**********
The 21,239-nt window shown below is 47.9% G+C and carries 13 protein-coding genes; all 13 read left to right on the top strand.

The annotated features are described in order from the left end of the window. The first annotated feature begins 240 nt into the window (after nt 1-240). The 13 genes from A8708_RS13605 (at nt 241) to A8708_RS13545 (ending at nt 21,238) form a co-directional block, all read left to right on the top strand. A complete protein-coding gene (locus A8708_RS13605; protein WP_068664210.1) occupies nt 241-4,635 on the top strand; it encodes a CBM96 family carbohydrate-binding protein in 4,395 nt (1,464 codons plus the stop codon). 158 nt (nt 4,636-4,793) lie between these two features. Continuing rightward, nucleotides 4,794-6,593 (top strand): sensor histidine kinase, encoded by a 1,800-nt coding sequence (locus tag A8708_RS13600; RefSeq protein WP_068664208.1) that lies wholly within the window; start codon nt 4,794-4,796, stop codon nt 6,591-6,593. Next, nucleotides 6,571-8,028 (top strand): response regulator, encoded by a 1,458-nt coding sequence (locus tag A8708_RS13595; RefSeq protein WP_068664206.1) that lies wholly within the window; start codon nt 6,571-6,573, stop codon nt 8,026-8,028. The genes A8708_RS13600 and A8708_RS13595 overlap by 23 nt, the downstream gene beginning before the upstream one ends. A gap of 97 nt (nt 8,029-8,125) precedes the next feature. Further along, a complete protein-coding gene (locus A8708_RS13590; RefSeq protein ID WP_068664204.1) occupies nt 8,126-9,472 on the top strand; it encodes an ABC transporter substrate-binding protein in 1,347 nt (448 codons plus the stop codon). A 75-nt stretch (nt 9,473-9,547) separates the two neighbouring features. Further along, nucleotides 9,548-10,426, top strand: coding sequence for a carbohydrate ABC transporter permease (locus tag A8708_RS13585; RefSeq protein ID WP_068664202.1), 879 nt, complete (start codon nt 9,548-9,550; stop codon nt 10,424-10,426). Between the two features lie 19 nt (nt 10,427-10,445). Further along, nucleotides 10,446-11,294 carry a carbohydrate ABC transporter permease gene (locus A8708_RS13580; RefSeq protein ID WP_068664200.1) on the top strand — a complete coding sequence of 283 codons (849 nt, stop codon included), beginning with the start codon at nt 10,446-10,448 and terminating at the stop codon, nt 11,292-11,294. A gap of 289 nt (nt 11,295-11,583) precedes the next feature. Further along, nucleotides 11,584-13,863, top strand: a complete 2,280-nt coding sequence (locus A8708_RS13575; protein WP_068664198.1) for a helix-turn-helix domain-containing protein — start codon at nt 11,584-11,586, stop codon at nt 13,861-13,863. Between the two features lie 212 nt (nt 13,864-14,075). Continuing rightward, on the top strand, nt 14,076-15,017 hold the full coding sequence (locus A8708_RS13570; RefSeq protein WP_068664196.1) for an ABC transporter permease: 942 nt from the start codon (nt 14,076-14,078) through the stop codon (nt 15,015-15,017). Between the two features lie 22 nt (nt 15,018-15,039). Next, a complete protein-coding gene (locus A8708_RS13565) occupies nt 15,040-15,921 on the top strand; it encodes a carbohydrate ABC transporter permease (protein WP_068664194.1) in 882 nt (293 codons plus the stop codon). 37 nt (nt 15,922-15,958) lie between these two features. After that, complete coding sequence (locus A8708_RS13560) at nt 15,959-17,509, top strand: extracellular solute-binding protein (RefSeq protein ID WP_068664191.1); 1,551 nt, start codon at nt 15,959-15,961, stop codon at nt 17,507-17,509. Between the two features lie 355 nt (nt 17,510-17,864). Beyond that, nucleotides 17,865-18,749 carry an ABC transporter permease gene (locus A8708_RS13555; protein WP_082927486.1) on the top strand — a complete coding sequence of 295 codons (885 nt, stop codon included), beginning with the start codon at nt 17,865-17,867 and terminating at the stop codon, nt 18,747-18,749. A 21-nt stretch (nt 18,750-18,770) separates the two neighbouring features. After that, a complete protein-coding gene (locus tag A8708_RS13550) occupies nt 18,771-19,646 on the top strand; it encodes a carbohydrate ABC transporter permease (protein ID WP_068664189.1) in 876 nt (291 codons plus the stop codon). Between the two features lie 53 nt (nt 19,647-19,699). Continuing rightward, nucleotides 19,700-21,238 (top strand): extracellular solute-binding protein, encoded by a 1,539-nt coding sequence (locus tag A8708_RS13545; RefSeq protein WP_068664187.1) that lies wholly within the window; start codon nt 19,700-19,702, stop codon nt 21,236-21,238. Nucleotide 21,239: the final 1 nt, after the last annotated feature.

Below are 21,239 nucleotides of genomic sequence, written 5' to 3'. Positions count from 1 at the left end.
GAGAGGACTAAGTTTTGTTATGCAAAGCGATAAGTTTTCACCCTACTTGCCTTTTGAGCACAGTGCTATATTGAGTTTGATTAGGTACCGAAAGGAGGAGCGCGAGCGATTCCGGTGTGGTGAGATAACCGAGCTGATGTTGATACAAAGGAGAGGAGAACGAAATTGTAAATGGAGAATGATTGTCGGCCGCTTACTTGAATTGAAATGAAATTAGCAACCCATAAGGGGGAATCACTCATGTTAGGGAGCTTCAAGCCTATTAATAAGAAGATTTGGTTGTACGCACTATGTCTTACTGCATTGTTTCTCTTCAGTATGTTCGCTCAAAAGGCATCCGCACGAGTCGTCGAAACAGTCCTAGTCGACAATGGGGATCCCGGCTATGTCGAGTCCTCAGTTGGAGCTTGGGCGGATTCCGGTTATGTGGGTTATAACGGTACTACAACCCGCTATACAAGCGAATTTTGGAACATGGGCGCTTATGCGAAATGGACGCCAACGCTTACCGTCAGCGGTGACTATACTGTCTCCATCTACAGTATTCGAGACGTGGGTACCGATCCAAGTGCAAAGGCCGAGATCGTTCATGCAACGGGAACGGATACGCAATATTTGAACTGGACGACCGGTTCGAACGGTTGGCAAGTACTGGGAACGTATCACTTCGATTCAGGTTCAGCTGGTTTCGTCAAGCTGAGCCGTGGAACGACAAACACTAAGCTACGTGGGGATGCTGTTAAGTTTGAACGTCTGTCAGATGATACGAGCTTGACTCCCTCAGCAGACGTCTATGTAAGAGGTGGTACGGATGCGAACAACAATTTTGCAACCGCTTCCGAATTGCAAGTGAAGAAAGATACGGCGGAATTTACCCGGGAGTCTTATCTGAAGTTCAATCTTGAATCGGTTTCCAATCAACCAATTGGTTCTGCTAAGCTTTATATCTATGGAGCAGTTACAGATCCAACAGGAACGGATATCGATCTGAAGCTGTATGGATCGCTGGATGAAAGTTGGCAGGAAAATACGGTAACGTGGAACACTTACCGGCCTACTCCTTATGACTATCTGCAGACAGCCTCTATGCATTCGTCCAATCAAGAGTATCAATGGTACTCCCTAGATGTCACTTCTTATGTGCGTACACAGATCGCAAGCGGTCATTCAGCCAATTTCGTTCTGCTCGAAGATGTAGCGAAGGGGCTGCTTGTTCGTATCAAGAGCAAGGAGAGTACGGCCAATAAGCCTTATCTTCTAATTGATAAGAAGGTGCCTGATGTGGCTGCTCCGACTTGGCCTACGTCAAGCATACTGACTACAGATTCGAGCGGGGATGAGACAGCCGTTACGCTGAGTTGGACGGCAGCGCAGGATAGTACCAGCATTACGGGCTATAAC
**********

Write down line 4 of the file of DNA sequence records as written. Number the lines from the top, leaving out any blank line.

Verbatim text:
GAGAGGACTAAGTTTTGTTATGCAAAGCGATAAGTTTTCACCCTACTTGCCTTTTGAGCACAGTGCTATATTGAGTTTGATTAGGTACCGAAAGGAGGAGCGCGAGCGATTCCGGTGTGGTGAGATAACCGAGCTGATGTTGATACAAAGGAGAGGAGAACGAAATTGTAAATGGAGAATGATTGTCGGCCGCTTACTTGAATTGAAATGAAATTAGCAACCCATAAGGGGGAATCACTCATGTTAGGGAGCTTCAAGCCTATTAATAAGAAGATTTGGTTGTACGCACTATGTCTTACTGCATTGTTTCTCTTCAGTATGTTCGCTCAAAAGGCATCCGCACGAGTCGTCGAAACAGTCCTAGTCGACAATGGGGATCCCGGCTATGTCGAGTCCTCAGTTGGAGCTTGGGCGGATTCCGGTTATGTGGGTTATAACGGTACTACAACCCGCTATACAAGCGAATTTTGGAACATGGGCGCTTATGCGAAATGGACGCCAACGCTTACCGTCAGCGGTGACTATACTGTCTCCATCTACAGTATTCGAGACGTGGGTACCGATCCAAGTGCAAAGGCCGAGATCGTTCATGCAACGGGAACGGATACGCAATATTTGAACTGGACGACCGGTTCGAACGGTTGGCAAGTACTGGGAACGTATCACTTCGATTCAGGTTCAGCTGGTTTCGTCAAGCTGAGCCGTGGAACGACAAACACTAAGCTACGTGGGGATGCTGTTAAGTTTGAACGTCTGTCAGATGATACGAGCTTGACTCCCTCAGCAGACGTCTATGTAAGAGGTGGTACGGATGCGAACAACAATTTTGCAACCGCTTCCGAATTGCAAGTGAAGAAAGATACGGCGGAATTTACCCGGGAGTCTTATCTGAAGTTCAATCTTGAATCGGTTTCCAATCAACCAATTGGTTCTGCTAAGCTTTATATCTATGGAGCAGTTACAGATCCAACAGGAACGGATATCGATCTGAAGCTGTATGGATCGCTGGATGAAAGTTGGCAGGAAAATACGGTAACGTGGAACACTTACCGGCCTACTCCTTATGACTATCTGCAGACAGCCTCTATGCATTCGTCCAATCAAGAGTATCAATGGTACTCCCTAGATGTCACTTCTTATGTGCGTACACAGATCGCAAGCGGTCATTCAGCCAATTTCGTTCTGCTCGAAGATGTAGCGAAGGGGCTGCTTGTTCGTATCAAGAGCAAGGAGAGTACGGCCAATAAGCCTTATCTTCTAATTGATAAGAAGGTGCCTGATGTGGCTGCTCCGACTTGGCCTACGTCAAGCATACTGACTACAGATTCGAGCGGGGATGAGACAGCCGTTACGCTGAGTTGGACGGCAGCGCAGGATAGTACCAGCATTACGGGCTATAAC